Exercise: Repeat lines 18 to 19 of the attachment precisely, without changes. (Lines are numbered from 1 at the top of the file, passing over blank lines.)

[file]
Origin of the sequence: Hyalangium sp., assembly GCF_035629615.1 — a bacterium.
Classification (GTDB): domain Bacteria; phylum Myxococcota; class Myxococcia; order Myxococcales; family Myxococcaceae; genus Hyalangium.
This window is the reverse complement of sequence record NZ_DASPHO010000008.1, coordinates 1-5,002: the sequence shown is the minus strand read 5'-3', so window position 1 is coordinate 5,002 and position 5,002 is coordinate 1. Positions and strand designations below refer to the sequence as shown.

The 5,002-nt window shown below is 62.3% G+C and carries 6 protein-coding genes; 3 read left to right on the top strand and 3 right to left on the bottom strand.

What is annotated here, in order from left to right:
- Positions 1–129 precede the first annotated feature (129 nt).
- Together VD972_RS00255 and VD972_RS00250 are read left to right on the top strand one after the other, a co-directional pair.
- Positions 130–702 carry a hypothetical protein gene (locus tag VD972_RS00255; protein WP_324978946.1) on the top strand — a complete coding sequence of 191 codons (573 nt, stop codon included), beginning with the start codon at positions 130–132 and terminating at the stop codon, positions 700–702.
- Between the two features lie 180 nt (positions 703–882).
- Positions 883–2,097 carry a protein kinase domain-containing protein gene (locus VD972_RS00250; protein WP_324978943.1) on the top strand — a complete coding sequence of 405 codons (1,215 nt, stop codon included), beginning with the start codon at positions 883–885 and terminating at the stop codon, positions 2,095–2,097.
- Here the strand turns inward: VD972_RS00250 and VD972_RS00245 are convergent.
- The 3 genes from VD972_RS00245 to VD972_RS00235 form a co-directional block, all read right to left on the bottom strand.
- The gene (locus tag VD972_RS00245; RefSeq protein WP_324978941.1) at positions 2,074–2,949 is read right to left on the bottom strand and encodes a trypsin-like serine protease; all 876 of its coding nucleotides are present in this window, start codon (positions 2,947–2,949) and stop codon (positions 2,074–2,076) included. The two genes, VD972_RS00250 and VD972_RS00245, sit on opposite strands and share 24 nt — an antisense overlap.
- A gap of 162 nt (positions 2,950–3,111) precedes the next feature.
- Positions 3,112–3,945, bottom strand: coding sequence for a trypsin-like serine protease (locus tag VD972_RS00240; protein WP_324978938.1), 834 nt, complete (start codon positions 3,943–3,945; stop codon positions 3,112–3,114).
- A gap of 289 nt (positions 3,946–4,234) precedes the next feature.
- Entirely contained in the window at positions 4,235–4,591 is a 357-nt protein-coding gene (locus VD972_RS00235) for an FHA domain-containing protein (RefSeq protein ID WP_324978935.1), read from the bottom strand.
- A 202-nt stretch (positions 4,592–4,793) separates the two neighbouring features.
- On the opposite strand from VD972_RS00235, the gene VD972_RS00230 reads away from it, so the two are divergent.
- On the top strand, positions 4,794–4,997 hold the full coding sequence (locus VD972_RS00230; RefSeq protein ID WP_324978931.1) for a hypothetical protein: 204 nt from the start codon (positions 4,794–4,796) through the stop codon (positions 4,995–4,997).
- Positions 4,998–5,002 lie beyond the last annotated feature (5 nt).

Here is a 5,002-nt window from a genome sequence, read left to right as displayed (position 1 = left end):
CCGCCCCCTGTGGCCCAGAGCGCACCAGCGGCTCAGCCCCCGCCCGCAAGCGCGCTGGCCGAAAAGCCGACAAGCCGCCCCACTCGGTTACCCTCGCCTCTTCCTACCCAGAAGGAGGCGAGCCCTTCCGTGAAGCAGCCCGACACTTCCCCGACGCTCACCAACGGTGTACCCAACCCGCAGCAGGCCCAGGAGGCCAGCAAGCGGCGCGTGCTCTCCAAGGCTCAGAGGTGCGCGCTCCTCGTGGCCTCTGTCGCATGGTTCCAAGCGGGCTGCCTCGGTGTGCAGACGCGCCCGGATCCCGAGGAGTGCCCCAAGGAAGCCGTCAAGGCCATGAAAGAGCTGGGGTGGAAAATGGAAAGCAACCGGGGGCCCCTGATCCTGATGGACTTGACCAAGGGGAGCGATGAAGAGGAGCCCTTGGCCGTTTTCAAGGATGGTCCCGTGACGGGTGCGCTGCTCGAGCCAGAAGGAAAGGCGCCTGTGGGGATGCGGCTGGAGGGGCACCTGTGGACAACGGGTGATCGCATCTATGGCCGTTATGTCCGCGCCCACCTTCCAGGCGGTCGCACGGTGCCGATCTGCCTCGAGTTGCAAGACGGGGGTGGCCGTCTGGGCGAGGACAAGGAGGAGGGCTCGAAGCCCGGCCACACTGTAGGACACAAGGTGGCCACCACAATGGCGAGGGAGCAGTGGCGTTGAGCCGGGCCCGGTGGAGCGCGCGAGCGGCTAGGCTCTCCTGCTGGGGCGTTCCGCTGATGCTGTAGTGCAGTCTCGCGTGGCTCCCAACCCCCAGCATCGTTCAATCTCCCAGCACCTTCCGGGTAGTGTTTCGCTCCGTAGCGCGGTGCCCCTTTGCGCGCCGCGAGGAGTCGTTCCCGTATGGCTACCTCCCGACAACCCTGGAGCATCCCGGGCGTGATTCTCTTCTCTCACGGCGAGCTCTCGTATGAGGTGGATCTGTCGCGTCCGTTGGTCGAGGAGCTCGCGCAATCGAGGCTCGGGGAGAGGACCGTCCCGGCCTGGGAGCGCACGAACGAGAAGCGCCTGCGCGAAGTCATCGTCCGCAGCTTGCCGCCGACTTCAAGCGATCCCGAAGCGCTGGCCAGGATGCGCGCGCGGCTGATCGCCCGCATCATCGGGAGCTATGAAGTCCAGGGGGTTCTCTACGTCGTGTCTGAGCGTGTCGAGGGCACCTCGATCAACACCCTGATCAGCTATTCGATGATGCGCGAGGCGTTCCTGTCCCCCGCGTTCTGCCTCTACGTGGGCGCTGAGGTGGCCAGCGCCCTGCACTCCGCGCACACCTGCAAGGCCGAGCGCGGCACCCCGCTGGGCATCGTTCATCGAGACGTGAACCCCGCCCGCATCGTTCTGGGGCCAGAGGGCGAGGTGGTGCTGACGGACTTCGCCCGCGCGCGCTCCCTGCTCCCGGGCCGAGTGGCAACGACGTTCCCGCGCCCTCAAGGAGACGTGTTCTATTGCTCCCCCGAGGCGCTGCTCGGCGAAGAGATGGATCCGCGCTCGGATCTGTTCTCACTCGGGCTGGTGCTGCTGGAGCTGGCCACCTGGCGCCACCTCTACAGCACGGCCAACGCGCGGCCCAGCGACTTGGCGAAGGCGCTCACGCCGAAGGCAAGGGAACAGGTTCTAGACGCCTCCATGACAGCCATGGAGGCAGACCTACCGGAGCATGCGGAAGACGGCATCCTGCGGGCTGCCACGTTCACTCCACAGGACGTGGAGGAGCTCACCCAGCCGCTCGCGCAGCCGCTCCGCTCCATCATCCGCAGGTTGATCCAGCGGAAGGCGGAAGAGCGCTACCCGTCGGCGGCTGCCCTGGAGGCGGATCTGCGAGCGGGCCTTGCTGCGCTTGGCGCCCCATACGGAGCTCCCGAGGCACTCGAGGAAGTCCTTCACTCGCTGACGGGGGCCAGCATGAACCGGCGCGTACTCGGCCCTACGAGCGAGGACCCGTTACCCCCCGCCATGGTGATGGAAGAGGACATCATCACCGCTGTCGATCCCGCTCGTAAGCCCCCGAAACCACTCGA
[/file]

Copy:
- A 202-nt stretch (positions 4,592–4,793) separates the two neighbouring features.
- On the opposite strand from VD972_RS00235, the gene VD972_RS00230 reads away from it, so the two are divergent.